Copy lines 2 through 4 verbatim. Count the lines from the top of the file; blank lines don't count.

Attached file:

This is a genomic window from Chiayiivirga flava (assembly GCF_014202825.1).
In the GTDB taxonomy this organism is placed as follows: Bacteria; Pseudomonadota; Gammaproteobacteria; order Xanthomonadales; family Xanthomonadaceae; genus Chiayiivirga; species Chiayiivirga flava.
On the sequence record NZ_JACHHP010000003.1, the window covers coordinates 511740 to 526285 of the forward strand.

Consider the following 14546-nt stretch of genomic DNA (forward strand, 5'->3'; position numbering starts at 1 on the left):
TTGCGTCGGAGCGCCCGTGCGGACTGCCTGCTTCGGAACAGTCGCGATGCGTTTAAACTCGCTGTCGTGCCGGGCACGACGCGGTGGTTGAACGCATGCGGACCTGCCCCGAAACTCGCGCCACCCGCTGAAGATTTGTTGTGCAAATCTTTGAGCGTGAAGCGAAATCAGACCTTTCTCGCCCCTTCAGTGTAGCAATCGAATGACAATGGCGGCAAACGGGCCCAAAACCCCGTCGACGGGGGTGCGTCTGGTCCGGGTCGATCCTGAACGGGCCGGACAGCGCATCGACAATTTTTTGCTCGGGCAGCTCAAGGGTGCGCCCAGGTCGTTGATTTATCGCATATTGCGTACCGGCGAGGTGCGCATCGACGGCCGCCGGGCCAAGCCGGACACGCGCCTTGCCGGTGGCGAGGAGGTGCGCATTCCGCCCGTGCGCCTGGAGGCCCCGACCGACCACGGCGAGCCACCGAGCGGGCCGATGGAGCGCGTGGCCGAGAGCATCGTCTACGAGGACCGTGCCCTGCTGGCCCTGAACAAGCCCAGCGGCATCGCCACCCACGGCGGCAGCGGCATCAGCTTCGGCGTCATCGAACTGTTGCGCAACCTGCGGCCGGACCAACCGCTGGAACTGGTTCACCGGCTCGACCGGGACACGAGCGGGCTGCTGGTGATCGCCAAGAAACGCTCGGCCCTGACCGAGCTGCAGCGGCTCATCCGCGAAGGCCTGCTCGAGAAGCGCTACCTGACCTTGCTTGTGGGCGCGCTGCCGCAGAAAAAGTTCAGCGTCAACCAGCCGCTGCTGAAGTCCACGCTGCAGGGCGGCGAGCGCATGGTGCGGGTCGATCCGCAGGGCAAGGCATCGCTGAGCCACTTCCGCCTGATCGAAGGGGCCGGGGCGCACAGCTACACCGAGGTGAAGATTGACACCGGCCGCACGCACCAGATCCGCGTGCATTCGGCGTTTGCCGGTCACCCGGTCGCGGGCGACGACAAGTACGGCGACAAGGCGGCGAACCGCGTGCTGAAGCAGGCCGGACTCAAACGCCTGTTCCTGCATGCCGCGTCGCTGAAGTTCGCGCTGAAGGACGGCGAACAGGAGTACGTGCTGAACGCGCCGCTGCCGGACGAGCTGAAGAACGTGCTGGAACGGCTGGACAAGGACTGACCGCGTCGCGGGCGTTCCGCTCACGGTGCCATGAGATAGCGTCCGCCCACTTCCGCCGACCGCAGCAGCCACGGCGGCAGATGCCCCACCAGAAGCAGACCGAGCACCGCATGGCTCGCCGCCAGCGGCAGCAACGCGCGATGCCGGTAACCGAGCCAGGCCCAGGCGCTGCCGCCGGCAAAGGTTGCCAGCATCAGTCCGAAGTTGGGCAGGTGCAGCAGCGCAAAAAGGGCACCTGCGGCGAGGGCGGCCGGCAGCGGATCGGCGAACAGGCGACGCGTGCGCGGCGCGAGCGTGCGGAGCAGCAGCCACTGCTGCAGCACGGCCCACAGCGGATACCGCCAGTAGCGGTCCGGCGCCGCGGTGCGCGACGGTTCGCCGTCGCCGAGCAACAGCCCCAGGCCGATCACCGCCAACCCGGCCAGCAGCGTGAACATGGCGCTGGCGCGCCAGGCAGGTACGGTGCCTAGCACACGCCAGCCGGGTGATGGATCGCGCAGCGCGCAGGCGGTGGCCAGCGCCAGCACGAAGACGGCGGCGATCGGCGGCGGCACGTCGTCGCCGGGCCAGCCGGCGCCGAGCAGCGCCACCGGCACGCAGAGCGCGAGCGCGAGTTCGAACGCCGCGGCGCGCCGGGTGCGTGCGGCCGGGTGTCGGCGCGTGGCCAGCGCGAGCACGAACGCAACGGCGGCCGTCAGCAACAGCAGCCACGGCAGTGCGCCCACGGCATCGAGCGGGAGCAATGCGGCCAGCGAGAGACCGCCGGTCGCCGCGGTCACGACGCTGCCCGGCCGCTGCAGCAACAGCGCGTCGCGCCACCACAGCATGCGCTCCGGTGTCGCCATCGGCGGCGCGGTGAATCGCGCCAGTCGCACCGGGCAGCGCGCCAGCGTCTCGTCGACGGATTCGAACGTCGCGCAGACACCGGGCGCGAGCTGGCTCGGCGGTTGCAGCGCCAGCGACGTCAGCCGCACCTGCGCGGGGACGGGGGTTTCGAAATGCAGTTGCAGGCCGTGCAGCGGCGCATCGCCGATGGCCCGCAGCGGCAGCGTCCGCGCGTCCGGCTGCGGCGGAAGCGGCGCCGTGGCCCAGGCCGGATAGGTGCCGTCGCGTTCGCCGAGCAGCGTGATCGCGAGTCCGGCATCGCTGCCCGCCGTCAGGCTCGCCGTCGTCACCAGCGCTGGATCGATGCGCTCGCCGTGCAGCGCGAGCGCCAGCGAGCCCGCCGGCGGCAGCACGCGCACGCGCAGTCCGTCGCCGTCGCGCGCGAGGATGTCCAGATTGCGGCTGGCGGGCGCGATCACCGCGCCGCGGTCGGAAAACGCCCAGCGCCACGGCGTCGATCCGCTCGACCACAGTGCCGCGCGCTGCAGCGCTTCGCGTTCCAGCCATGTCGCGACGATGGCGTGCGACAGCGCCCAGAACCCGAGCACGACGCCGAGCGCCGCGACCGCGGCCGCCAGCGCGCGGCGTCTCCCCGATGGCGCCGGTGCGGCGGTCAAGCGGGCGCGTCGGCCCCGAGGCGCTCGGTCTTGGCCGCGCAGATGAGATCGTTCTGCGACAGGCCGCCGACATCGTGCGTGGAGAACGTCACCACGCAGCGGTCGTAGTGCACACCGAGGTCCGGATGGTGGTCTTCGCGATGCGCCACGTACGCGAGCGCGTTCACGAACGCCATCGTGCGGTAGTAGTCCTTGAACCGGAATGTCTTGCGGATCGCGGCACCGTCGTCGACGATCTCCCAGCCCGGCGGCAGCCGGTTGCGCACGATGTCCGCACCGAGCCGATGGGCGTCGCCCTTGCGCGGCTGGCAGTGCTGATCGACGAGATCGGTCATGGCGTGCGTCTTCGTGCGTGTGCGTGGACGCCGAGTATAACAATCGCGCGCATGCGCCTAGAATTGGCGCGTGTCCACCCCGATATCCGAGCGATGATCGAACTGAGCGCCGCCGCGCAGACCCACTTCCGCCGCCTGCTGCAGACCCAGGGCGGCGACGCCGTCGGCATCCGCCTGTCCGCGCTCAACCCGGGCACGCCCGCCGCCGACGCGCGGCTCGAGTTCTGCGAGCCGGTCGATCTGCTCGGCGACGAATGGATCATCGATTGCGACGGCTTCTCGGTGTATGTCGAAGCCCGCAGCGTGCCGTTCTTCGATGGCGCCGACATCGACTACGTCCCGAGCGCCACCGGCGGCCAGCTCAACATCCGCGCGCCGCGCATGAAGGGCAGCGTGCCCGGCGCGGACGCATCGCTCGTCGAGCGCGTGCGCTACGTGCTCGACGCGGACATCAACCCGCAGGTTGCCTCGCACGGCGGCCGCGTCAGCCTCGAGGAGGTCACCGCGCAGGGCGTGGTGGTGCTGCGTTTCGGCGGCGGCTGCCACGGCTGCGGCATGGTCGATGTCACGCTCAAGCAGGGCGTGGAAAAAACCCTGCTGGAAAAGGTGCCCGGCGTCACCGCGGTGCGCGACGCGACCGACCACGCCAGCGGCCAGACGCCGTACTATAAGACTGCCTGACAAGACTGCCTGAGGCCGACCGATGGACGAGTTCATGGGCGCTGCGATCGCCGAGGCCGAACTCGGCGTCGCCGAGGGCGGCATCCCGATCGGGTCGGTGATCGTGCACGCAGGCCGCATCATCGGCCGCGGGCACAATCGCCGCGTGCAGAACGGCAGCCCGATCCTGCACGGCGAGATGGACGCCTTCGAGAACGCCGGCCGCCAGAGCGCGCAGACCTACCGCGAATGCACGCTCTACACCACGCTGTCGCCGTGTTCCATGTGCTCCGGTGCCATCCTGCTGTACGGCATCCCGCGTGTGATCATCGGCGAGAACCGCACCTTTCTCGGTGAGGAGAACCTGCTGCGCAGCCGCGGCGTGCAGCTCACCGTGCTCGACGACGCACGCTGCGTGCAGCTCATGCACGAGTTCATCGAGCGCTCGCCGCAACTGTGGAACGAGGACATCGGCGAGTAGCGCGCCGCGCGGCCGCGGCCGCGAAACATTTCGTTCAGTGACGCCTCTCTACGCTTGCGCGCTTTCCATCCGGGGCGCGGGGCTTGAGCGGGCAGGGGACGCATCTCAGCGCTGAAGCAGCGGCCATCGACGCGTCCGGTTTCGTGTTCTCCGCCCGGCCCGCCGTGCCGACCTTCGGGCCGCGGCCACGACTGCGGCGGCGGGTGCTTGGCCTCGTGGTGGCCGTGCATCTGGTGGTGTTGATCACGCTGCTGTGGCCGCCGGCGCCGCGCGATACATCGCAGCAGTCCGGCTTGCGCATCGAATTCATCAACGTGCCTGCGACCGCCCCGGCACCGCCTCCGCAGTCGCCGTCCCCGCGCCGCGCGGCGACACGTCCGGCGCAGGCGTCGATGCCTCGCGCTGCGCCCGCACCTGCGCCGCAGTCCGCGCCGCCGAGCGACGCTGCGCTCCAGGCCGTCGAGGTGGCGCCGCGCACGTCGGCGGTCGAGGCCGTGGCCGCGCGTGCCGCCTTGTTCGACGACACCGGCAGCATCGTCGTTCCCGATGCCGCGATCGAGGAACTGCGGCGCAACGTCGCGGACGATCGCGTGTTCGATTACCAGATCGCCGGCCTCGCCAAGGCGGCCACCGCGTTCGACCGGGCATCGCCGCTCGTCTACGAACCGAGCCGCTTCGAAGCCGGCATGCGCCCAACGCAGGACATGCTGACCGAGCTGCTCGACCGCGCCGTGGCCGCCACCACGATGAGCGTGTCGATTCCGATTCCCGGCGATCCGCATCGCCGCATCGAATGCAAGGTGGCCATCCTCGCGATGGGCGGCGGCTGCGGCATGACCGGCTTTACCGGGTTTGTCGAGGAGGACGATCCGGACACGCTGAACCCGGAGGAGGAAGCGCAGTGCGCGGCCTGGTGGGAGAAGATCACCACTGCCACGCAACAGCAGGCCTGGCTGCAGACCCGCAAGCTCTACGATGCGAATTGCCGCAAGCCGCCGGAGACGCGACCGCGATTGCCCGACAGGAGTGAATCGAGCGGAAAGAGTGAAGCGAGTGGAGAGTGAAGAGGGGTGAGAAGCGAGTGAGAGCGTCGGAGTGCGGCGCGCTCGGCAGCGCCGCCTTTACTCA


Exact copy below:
In the GTDB taxonomy this organism is placed as follows: Bacteria; Pseudomonadota; Gammaproteobacteria; order Xanthomonadales; family Xanthomonadaceae; genus Chiayiivirga; species Chiayiivirga flava.
On the sequence record NZ_JACHHP010000003.1, the window covers coordinates 511740 to 526285 of the forward strand.

Consider the following 14546-nt stretch of genomic DNA (forward strand, 5'->3'; position numbering starts at 1 on the left):